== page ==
2.3. Attitude towards Technology with Teachers

While there are studies looking at knowledge and readiness among teachers (e.g. Avelino & Ismail, 2021), there is a need to study attitude regarding technology. Albirini (2006) says that the attitude consists of three components: emotional, cognitive and behavioural. Affective element is the emotional case of the person; the cognitive element is the transparent behaviour which corresponds to the individual’s understanding. A person’s general feeling for technology or ICT and for specific computer and Internet activities attitude towards technology integration (Smith, Caputi & Rawstone, in Abedalaziz, Sharir, & Chin, 2013). Consideration of all these components is vital to understanding one’s attitude towards technology integration. Studies in information technology have also consistently found that user attitudes are crucial elements influencing the system’s success (Hashim, Yunus, & Embi, 2016).

Focusing on teachers’ attitudes is necessary because teachers have a large influence in choosing how much technology they use or do not use in the classroom, and identifying negative teacher attitudes and fostering favourable ones is important if integrating technology in the classroom will be successful (Gilakjani & Leong, 2012). Teo et al. (2016) also claimed that good teacher attitudes regarding technology integration in the classroom are critical to its effectiveness. This was also reinforced by Semerci and Aydin (2018), who said that teachers’ attitudes had a significant impact on their usage of technology in the classroom. Thus, teachers’ attitudes have a key role in their technological integration in the classroom.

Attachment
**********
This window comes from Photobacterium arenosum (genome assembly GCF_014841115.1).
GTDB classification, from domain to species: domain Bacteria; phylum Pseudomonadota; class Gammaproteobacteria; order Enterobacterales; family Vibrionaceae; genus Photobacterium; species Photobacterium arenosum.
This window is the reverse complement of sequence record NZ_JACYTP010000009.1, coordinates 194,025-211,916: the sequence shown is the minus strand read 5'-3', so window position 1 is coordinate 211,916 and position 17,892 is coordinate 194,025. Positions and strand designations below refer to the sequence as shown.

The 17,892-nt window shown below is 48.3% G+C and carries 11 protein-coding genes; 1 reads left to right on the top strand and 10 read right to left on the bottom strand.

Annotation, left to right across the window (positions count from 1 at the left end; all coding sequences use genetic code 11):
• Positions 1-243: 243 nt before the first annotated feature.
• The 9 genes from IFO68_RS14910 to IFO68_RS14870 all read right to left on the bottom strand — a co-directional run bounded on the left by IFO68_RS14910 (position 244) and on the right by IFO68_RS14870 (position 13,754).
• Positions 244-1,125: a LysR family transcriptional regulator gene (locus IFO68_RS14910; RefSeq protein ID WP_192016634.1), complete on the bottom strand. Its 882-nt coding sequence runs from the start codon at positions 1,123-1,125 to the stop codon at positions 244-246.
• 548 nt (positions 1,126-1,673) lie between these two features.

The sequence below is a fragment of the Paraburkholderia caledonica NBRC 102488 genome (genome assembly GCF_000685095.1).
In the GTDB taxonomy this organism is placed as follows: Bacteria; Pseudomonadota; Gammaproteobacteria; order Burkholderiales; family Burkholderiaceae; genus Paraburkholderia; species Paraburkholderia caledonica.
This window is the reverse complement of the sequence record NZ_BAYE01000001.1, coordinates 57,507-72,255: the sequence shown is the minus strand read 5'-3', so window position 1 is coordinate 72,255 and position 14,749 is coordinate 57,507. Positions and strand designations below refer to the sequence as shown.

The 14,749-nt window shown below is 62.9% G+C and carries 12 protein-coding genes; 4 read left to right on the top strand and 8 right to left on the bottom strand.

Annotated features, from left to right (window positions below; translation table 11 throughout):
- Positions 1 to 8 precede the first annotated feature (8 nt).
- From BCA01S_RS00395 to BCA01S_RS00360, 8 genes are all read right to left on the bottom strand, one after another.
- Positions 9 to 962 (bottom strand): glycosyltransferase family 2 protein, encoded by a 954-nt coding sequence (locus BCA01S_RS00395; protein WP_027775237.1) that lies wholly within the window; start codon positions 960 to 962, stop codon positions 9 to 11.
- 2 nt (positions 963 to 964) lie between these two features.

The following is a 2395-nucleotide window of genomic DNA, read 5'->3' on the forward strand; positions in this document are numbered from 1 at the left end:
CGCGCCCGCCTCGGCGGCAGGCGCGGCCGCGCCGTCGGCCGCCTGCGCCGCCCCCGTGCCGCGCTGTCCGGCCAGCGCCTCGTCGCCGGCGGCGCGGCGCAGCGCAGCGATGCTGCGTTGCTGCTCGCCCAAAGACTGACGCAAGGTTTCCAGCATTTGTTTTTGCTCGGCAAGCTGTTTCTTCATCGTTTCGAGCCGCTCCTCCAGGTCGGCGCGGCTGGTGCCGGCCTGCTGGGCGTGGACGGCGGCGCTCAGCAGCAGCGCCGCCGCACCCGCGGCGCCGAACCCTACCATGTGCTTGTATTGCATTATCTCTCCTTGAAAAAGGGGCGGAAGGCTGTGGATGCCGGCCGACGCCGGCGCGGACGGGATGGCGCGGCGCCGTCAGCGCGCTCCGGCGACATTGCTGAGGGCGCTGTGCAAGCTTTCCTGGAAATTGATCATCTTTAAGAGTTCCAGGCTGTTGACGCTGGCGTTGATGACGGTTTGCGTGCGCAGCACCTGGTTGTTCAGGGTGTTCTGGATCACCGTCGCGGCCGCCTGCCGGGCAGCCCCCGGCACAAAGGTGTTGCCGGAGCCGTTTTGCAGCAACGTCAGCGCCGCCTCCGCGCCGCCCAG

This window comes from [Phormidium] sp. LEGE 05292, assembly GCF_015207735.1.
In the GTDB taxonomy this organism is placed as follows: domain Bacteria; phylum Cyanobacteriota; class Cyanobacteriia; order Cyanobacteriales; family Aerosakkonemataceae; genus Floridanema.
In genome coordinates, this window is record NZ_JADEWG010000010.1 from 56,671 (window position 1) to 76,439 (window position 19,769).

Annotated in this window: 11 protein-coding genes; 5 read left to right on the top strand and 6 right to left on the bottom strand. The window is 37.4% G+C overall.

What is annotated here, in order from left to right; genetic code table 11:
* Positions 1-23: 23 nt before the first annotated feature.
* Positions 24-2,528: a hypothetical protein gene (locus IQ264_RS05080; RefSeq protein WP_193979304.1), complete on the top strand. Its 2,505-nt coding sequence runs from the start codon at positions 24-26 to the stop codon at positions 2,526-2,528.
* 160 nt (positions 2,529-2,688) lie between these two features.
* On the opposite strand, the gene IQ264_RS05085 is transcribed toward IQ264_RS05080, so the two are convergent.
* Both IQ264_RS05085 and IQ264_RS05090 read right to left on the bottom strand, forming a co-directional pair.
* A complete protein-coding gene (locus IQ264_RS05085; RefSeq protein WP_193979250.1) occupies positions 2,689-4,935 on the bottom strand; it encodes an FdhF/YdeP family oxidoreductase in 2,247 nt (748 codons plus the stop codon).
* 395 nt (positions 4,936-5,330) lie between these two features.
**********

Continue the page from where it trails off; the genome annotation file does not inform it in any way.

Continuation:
While teachers agree that technology may assist their students, in order to feel comfortable with certain technologies, teachers must first experiment with them before attempting to integrate them into the classroom (Constantine, Róowa, Szostkowski, Ellis, & Roehrig, 2017). Chiu and Churchill (2016) collected data from secondary school teachers using questionnaires regarding their views, attitudes, and anxieties regarding utilising mobile devices in the classroom before and ten months after adoption. Teachers were given professional development on how to use mobile devices in their classrooms prior to their introduction. They discovered that while the use of mobile devices did not enhance teachers’ views toward teaching with mobile devices, it did reduce anxiety levels. Because technology may help them reach their instructional goals, math and science instructors’ questionnaire ratings improved significantly in terms of computer self-efficacy, perceived utility, and perceived ease of use.